In the March 2019 issue of My City Magazine, I discussed the debt ceiling and the government shutdown that spanned December 22, 2018 to January 2019. Now, less than three years later, we face the prospect of another shutdown. The national debt ceiling was recently increased by approximately $450 billion, which prevented a shutdown in October. However, given the sheer amount of borrowing by the federal government, this only kicks the can down the road for another month.
The debt ceiling is illogical. Congress passes a budget in which expenditures exceed tax revenues, which means the Treasury Department must borrow to cover the difference. By refusing to raise the debt ceiling, Congress then prevents the Treasury Department from borrowing! Thus, the Treasury Department runs out of cash needed to meet expenditures, forcing the federal government to shut down and potentially default on the national debt.
Every member of Congress likely understands the irrationality of having a debt ceiling in the face of record yearly budget deficits. The fact that the debt ceiling persists, anyway, is a symptom of the broken policymaking in Washington D.C. Rather than using the debt ceiling to put a cap on the size of the national debt and thus, have more responsible levels of yearly deficit spending, each political party tries to use the debt ceiling as political leverage to try to get the other side to capitulate to some demand. President Trump shut down the federal government to get the Democrats to fund the Border Wall. Democrats are currently demanding that the $3.5 trillion Build Back Better bill be passed as part of the budget reconciliation process, thus bypassing the prospect of a filibuster in the Senate. As a consequence, Republicans are refusing to raise the debt ceiling. Moving this bill through the normal channels rather than through reconciliation would let the debt ceiling be raised easily.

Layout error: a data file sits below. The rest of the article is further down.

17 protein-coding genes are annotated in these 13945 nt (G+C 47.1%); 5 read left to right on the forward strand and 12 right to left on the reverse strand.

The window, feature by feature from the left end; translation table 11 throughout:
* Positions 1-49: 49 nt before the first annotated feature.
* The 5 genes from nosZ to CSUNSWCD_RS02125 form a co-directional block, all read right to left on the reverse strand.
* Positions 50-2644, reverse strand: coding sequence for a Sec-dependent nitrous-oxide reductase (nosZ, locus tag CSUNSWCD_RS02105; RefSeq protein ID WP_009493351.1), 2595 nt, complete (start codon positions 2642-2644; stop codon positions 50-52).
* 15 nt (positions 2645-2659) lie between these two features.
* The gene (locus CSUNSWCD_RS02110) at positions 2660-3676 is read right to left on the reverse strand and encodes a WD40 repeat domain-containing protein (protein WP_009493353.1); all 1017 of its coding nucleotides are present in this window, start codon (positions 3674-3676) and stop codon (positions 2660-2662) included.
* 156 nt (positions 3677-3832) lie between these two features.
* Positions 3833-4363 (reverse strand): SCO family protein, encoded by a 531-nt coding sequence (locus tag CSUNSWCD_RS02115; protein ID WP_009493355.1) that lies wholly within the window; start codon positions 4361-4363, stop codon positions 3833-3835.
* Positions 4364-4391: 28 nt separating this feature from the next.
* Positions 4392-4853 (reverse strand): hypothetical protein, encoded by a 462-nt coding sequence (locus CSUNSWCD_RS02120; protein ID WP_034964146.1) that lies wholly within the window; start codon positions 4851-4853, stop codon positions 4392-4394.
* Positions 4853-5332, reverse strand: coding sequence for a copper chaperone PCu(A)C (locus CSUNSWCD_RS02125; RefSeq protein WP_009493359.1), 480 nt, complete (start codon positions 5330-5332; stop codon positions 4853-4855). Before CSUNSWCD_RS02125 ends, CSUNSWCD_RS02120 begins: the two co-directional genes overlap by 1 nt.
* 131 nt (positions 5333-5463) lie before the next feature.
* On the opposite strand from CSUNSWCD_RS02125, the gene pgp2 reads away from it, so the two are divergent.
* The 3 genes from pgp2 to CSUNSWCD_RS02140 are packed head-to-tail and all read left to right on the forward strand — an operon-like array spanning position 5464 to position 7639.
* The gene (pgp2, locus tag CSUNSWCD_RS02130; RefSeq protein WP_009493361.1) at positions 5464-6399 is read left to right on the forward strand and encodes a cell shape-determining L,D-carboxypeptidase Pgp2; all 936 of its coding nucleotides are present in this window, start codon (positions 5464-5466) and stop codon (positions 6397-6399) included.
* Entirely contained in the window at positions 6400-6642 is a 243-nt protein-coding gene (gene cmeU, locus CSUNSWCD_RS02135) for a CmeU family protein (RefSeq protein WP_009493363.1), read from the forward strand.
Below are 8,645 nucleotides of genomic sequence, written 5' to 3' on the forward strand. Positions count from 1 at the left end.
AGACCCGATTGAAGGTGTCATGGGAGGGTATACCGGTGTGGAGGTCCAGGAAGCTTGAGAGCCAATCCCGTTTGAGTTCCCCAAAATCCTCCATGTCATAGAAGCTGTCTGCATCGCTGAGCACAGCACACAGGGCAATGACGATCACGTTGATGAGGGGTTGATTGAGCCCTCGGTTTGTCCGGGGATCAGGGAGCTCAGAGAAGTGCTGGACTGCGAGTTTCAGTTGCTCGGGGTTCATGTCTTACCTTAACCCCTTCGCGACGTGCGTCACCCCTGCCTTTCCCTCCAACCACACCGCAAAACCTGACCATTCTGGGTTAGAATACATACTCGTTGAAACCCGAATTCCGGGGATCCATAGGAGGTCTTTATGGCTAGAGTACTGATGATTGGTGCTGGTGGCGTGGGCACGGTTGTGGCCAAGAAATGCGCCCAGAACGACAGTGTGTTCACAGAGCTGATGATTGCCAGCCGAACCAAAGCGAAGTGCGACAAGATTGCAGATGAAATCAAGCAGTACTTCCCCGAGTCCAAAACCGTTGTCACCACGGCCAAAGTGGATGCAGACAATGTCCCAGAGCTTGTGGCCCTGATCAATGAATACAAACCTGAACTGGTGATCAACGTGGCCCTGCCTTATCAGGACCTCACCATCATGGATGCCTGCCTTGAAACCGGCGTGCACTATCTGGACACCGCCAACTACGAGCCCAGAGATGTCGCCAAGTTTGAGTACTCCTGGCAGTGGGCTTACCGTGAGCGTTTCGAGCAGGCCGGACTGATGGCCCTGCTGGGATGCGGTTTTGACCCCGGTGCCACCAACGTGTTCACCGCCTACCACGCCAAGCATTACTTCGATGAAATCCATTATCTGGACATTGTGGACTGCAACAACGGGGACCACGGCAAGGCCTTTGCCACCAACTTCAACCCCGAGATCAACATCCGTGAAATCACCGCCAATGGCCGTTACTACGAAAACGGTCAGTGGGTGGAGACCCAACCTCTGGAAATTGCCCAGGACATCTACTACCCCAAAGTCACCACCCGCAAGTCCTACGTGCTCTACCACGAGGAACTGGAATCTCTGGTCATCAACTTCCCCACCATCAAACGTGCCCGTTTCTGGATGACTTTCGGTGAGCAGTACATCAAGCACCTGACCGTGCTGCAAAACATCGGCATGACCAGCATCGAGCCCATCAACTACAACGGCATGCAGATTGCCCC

Regardless of the merits of the border wall or Build Back Better bill, tying these proposals to raising the debt ceiling is inappropriate. Introducing the possibility of default on a portion of the national debt jeopardizes the low interest rates the federal government depends on to deficit finance its expenditures.
The Build Back Better bill is a 2,500-page document that few have read, but is packed full of new government programs. University of Chicago economist Casey Mulligan has read the entire bill and found that the new programs it proposes would be extremely detrimental to the economy. This is one expert’s opinion and others might disagree (though they should read the bill first). The new programs in the bill, such as free community college and paid family leave, should be introduced in separate bills and debated on their own merits in an open and transparent manner. The fact that they are instead being rammed through in a massive bill that represents the largest expansion of the federal government since the Great Society – using the debt ceiling as leverage – shows how broken the country’s policymaking has become.